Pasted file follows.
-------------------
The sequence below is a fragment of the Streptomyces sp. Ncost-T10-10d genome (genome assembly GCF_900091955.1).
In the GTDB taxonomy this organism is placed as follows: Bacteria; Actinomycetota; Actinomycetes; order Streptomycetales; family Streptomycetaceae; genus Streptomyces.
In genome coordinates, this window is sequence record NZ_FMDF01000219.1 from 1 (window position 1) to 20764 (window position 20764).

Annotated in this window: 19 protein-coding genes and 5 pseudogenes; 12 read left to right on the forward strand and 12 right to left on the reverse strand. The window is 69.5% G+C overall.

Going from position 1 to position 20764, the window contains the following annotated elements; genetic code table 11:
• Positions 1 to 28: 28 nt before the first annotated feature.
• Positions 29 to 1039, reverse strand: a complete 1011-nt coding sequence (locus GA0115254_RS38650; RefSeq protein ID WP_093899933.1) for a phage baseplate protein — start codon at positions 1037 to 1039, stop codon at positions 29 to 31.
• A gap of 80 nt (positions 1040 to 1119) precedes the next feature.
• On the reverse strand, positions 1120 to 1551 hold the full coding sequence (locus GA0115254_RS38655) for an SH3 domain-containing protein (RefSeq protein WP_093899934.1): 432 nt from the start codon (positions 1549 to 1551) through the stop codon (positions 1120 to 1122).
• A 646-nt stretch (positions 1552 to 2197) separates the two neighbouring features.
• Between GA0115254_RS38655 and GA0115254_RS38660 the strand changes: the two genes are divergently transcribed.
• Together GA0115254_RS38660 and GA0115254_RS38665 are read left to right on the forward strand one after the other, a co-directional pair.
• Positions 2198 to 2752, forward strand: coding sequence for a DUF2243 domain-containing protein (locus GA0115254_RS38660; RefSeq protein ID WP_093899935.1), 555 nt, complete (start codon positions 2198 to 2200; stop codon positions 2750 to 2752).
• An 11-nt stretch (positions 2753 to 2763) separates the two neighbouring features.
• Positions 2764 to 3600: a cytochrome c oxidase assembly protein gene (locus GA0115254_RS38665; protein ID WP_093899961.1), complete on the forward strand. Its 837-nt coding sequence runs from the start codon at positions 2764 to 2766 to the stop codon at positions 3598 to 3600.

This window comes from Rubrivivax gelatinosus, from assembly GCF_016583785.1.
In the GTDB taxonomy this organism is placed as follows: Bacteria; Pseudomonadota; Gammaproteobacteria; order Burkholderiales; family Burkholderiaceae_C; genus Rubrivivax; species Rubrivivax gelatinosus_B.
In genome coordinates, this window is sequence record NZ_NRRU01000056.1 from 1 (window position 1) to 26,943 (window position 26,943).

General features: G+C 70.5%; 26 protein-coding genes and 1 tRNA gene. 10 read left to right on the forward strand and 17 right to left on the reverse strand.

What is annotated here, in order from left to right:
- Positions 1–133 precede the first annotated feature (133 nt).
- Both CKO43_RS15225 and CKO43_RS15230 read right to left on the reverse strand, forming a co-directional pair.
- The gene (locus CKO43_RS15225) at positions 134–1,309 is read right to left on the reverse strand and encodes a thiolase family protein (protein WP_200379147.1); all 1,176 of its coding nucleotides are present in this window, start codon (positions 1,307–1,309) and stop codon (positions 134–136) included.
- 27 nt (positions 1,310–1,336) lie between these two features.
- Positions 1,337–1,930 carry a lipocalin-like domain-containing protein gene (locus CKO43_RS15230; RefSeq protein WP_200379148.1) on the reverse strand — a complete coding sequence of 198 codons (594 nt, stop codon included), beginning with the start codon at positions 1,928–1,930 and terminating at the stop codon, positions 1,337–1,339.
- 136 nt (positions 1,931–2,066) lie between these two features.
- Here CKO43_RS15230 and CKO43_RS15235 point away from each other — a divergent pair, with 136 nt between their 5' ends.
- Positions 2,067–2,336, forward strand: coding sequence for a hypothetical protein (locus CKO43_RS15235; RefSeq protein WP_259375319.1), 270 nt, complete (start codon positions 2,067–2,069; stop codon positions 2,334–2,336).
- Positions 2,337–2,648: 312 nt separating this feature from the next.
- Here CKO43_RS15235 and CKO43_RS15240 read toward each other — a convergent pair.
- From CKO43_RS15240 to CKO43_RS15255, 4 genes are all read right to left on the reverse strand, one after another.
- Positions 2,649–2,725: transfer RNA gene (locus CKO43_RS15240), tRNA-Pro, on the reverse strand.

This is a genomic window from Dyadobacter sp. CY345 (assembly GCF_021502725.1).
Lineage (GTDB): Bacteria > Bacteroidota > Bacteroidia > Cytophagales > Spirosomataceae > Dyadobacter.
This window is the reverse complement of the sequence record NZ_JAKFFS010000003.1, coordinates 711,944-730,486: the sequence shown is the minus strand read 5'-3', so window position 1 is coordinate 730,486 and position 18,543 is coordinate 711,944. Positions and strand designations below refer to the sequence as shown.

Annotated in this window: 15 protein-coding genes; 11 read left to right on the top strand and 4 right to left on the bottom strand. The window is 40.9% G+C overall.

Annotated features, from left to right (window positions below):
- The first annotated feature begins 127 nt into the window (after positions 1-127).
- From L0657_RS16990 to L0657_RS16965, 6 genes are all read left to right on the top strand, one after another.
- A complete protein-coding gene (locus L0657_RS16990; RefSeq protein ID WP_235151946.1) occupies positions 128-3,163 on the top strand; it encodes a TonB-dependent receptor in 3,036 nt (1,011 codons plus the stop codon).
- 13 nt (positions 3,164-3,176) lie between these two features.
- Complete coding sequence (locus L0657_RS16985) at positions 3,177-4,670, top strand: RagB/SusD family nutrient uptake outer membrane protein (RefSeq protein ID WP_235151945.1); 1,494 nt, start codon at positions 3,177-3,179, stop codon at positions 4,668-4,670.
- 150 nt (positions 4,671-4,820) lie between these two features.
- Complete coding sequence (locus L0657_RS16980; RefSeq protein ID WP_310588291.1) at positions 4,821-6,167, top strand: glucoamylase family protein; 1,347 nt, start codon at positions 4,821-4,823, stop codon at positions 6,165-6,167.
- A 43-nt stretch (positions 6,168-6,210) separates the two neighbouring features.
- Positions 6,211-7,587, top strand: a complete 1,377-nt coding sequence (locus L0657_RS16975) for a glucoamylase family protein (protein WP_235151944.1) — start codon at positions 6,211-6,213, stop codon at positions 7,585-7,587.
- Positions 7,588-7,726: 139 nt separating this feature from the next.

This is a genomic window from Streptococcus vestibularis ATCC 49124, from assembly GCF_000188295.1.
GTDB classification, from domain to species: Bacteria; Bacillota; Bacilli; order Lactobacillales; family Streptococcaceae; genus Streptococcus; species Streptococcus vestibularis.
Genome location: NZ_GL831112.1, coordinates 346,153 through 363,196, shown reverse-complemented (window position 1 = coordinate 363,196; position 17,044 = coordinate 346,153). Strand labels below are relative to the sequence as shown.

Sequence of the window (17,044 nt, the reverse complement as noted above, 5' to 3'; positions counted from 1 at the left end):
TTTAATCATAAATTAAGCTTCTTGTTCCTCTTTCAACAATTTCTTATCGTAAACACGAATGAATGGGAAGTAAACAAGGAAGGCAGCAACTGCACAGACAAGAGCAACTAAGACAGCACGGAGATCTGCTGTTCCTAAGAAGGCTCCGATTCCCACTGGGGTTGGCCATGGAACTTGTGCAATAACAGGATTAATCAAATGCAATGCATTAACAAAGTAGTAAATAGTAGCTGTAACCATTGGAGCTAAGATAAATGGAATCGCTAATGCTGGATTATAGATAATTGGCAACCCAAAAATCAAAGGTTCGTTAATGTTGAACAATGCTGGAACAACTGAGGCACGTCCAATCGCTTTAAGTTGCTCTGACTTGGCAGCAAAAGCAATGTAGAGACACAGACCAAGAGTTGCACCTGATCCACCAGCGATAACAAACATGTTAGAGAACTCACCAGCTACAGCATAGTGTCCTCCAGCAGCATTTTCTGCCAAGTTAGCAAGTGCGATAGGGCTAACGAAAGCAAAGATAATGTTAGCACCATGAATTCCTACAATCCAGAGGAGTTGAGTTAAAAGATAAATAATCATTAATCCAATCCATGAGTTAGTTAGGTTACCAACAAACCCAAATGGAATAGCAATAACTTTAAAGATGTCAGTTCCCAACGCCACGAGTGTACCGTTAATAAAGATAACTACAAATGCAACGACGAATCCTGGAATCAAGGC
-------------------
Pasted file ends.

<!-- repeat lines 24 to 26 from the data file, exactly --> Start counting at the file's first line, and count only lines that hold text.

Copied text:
- 27 nt (positions 1,310–1,336) lie between these two features.
- Positions 1,337–1,930 carry a lipocalin-like domain-containing protein gene (locus CKO43_RS15230; RefSeq protein WP_200379148.1) on the reverse strand — a complete coding sequence of 198 codons (594 nt, stop codon included), beginning with the start codon at positions 1,928–1,930 and terminating at the stop codon, positions 1,337–1,339.
- 136 nt (positions 1,931–2,066) lie between these two features.